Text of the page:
Canada Forgets or Rewrites History?
The following post was made by Kerfuffles on 11 November 2005. It is repeated here due to revival of interest in the subject of Canada’s Involvement in the Vietnam War.
As Canada prepares to honor her veterans during Veterans’ Week 2005, the following was posted at their Department of Defence Web site:
“During Veterans’ Week November 5-11, Canadians will pay tribute to those who fought in the two World Wars and the Korean Conflict. Their thoughts will also extend to CF members who died while serving Canada in peacekeeping and peace support operations during the past 50 years.”
Notice anyone missing amongst the veteran honorees? EARL McRAE of “The Ottawa Sun” explains as he reminds us of how Canada is treating her prodigal veterans on this Remembrance Day 2005: “Soldier won’t be attending today’s war memorial. Why? He fought in Vietnam.”
“I heard the voice of the Lord, saying, Whom shall I send, and who will go for us? Then said I, Here am I; send me.” –Isaiah 6:8
In 1973, the International Commission of Control and Supervision Vietnam (ICCS) was responsible for securing the armistice that lasted two years from 1973 to 1975, known as Operation Gallant. Canada, a member of the commission, contributed Canadian Forces whose role was to monitor the cease-fire in South Vietnam, according to the Paris Peace Conference, and to arrange the release and exchange of more than 32,000 prisoners of war. The image here is of the Service Vietnam medal issued by the government of Canada to 253 members of the Canadian Armed Forces who served in Vietnam. **The Canadian Armed Forces won a Nobel Peace Prize for their efforts in Vietnam. This number does not include the thousands of Canadians who served in Vietnam or during the Vietnam era, nor does this figure include the 104 Canadians killed in that war, nor the seven missing in action; not to mention a winner of the Medal of Honor.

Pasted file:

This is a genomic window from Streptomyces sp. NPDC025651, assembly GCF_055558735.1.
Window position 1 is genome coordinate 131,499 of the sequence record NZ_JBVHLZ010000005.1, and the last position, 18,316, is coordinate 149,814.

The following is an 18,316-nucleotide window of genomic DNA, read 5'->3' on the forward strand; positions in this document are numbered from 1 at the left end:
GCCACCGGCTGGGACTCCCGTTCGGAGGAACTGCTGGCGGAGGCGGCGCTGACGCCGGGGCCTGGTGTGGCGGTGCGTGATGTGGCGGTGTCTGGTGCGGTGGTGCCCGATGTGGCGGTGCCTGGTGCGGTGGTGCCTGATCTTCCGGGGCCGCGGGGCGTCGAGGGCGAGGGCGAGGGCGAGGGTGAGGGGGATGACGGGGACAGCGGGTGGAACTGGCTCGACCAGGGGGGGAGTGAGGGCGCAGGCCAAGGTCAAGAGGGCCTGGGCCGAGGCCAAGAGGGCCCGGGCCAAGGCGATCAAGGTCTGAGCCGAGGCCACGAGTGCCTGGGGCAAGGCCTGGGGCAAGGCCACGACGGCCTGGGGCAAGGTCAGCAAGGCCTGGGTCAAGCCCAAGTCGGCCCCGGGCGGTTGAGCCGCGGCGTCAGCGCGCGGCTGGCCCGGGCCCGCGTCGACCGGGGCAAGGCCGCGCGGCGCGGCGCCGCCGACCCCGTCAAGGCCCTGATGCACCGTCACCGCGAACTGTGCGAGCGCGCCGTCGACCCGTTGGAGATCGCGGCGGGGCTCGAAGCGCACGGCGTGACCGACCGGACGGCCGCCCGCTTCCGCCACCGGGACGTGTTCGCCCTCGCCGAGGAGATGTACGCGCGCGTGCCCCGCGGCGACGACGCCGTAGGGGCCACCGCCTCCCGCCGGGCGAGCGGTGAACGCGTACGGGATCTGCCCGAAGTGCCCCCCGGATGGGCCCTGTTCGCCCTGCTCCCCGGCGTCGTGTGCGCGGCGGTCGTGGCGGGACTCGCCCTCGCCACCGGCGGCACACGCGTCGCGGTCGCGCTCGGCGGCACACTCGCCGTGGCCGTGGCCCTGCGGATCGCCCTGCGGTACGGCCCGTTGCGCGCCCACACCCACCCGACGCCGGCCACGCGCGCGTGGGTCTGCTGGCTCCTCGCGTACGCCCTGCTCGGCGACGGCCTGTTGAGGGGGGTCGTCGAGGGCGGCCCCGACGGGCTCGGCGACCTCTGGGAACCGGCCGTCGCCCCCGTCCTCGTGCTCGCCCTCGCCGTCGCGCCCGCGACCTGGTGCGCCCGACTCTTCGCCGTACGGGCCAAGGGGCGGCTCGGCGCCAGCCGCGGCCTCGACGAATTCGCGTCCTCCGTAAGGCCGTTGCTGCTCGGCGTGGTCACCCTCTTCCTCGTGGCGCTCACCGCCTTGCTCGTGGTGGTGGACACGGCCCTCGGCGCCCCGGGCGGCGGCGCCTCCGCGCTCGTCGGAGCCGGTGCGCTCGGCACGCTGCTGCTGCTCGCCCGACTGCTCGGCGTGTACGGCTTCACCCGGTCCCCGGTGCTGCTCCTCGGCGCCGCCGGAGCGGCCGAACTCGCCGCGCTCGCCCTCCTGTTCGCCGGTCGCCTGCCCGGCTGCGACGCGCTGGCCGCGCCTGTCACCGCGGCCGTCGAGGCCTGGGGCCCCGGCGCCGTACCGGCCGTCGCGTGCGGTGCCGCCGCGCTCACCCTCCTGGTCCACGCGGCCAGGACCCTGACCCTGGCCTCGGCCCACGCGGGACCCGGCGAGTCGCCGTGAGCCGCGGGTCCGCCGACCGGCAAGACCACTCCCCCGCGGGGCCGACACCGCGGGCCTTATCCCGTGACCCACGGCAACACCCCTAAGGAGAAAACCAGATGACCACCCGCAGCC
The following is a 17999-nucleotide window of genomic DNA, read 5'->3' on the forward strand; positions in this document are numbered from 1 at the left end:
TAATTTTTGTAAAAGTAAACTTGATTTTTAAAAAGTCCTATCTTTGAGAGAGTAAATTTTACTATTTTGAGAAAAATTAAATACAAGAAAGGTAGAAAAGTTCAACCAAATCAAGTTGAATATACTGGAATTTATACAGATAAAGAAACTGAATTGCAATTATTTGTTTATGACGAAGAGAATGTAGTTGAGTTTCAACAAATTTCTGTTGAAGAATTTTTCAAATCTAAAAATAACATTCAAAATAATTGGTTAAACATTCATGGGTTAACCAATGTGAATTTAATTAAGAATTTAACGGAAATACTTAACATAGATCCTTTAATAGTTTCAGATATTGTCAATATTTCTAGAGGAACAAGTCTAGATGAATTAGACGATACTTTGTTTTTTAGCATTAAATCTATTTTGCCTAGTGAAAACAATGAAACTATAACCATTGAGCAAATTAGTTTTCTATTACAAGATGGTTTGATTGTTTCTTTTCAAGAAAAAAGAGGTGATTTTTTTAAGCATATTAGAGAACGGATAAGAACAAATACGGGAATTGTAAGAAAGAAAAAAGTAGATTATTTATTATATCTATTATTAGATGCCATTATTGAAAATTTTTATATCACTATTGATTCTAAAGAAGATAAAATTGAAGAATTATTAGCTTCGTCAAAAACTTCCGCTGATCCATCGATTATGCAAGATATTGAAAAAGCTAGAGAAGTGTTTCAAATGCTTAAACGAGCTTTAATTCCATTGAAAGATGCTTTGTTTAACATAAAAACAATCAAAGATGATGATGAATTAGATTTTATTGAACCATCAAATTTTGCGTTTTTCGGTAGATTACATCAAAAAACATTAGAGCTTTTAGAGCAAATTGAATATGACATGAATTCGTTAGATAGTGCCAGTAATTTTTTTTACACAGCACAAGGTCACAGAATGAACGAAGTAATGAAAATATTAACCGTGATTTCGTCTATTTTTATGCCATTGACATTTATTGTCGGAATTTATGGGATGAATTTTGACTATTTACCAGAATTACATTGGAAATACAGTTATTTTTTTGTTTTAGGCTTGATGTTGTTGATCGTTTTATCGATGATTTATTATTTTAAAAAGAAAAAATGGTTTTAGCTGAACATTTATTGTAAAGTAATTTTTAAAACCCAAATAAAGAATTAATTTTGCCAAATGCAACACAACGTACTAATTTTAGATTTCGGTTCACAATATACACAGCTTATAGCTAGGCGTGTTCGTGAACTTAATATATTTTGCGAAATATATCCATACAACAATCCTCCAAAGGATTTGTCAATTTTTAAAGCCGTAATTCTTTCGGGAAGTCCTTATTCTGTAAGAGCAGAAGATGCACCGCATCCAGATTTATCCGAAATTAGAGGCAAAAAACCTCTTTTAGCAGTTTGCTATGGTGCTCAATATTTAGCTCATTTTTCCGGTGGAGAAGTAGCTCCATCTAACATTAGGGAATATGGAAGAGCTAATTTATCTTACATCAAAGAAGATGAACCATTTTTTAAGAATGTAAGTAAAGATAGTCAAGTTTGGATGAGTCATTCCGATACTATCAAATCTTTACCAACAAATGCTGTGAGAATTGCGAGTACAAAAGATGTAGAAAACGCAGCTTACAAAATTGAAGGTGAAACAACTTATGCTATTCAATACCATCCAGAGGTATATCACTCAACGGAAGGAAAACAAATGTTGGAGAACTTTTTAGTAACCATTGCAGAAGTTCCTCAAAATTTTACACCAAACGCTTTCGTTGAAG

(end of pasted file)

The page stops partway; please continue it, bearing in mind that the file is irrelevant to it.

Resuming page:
The Canadian government believed that because of its membership in ICCS, that Canada had to remain impartial during the Vietnam Conflict. While Canada as a nation was not involved in the fighting, Canadians themselves formed the largest foreign contingent in the U.S. military during the Vietnam era. Although exact numbers are not obtainable, some estimate that between 30,000 and 40,000 served and that 12,000 Canadians actually were in American uniforms in the war zone.
When the Canadian Vietnam veterans returned to their homeland, they were even more unwelcome than here in the United States, where at least returning veterans had access to government resources. Today’s Canadians have been “re-educated” to believe the fictional propaganda that Canada “took a pass on Vietnam”, as was told to them recently by Bob McKeown, a journalist of the Canadian Broadcasting Corporation. For Canadians to continue to see themselves as the world’s respected nation of “peacekeepers”, they cannot ever acknowledge the sacrifices of their fellow countrymen who fought on the battlefield against the scourge of Communism during the Cold War.
Canada did not “TAKE A PASS ON VIETNAM”! Canada was allied alongside the United States. With the advent of the Internet and Google, Canadians and Hate America Liberals can no longer get away with rewriting Canadian history.
Near the U.S. border there is one memorial, “The North Wall”, at Assumption Park, Windsor, Ontario, overlooking the Detroit River. It honors the 103 Canadians who lost their lives in Vietnam and the seven who went missing in action. It is a fine tribute to those Canadians who served and sacrificed all for their belief in freedom.
The Road to Hell – Canadian Forces in Vietnam 1954-1973 (pdf), by Major Shane B. Schreiber
“In Vietnam, the Canadian government’s good intentions created a road to Hell that was made all the more slippery by a policy designed to be deliberately ambiguous.”
**The Nobel Peace Prize referenced was awarded in 1988, when United Nations Peace-Keeping Forces were awarded THE NOBEL PEACE PRIZE for all peace-keeping duties up to December 1988.